Easygoing, stylish and wise are some of the many words that best describe New Paltz High School senior Carolyn Reeves. Whether she is shocking others with her bold hair colors and leopard- print clothing, eye-catching art pieces, or her clever yet intelligent thoughts and sense of humor, Reeves is always putting herself out there.
Reeves has been taking art classes ever since she could, starting around age four. In second grade she began taking formal fine arts classes at the New Paltz Art Studio with Lisa Chason. She refined her technical skills for almost a decade with an equal balance of creative freedom.
“It’s always something that I’ve done passively but passionately,” says Reeves. “It never occurred to be that stopping was an option because it became a part of me.”
Her artistic career brought her to AP Studio Art at NPHS, which if you ask anyone that is enrolled in it, is no joke. The class is extremely demanding of the students’ time and energy as a professional quality piece is due at the end of every week. Although this class is undoubtedly intense, it has allowed Reeves to grow as an artist, as well as secure her style.
“Although it is formal painting, it presents more like graphic design,” comments Reeves on her style. “A lot of people like what I do, which has been really encouraging, and it’s different from what my other classmates are doing.”
Reeves’ concentration for her AP Studio Art class is a culmination of her experiences as a teenager as well as her observations on the world around her, titled American Youth Culture: Reflections and Influences.
“It’s very personal, because obviously I am part of the American youth culture,” says Reeves. “I find that the pieces that I make are very much influenced by the week that I had, whether that be personal experiences, things I have learned in my classes or even a post on Twitter.”
This type of self-reflection through art has allowed Reeves necessary time to think back and process all that she has seen and done throughout the week. Reeves enjoys taking a satirical approach to the issues that she tackles, which leaves a presumed lightness to sometimes heavy issues and makes her work stand out from others.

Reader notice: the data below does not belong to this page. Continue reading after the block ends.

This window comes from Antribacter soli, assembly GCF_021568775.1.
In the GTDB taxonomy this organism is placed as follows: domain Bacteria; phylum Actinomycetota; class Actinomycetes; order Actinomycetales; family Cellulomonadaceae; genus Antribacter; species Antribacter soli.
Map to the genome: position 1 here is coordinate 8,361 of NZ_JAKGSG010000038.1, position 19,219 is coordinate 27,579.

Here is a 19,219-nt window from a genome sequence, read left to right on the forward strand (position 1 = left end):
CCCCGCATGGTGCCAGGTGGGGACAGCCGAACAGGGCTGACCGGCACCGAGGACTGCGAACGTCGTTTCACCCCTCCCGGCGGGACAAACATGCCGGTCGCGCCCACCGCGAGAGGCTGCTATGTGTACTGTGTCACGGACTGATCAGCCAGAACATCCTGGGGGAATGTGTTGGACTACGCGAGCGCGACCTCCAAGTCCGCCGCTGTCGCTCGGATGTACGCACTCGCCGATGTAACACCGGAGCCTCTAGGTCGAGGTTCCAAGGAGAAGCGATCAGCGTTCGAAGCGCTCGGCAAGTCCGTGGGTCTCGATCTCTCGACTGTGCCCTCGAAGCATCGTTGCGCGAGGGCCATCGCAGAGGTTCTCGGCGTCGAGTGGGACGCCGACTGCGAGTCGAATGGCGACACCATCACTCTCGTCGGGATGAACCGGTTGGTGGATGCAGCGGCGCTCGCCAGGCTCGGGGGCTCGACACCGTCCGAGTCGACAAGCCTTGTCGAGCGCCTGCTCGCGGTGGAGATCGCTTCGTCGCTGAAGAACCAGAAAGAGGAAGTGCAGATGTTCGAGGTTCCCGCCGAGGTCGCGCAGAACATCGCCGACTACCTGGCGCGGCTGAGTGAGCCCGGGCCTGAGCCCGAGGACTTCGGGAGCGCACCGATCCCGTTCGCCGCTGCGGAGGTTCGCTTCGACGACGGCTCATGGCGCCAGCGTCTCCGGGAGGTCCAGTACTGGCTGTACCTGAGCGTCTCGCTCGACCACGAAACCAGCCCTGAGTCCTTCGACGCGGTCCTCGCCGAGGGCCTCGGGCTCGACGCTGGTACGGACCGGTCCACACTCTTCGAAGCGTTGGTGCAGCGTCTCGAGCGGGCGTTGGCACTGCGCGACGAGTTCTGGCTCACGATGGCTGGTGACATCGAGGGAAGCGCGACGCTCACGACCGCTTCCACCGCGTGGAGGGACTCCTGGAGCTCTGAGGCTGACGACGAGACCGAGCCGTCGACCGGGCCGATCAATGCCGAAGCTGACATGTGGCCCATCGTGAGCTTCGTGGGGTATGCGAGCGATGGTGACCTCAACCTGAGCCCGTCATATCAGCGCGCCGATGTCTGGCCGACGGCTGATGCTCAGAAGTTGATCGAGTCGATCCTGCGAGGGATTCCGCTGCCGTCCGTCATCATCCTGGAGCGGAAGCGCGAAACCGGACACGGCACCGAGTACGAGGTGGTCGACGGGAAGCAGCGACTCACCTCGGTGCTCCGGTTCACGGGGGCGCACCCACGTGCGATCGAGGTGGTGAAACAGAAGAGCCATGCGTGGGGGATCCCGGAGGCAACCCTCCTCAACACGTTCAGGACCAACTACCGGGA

Another large part of Reeves’ high school career has been her involvement in the Science Research class, a three-year exploratory class that gives her college credit through SUNY Albany. For the final project of her cumulative research over the past three years, Reeves is focusing on risk taking in adolescence, and whether or not observation from different age groups changes that behavior.
Although this has been a lengthy time commitment for Reeves, her outward perspective and ability to capture the bigger idea of things has helped her through not only this project, but also in life.
“I think I have a very outward perspective,” says Reeves confidently. “The way that I perceive and analyze the world around me is through an abstract perspective. I always focus on the big picture idea of things.”
Reeves is the only senior that has been enrolled in the class for the full three years, which is a testament to her dedication to the topic and her research. Although the work has been intense and at some times grueling, it has been just as rewarding. Reeves is greatly looking forward to her presentation of her research and findings at the annual high school symposium on May 29.
“Since my project required human participants, I had to approach a lot of people to get involved with the study, and there were a lot of moving parts,” says Reeves excitedly. “Now I have all my data, and I just have to analyze it. It’s really exciting looking at all my work as numbers on a spreadsheet!”
Reeves will be attending SUNY Albany in the fall, she is currently interested in studying international relations and philosophy. On her recent trip to Nepal with The Maya Gold Foundation, Reeves was not only able to leave her mark as an artist by painting a mural at the Ganesh Primary School in Bhaktapur, but was also able to visit the U.S. Embassy and see the inner workings of the United States government in a foreign country, making her passion “seem like something tangible.”
“I’ve been in a bubble of living in the United States and then an even smaller bubble of New Paltz,” says Reeves. “Getting a completely new perspective is really important to me.”
Moving forward, Reeves is open to taking the road less traveled, as she is always up for a bit of a challenge. For Reeves, the adventure of life doesn’t come from taking the easy way out, it’s all what you make of it.
“I don’t want to live on the beaten path,” says Reeves smiling. “I’m looking forward to seeing what I create for myself.”
Read the New Paltz Times in print each week for more student profiles.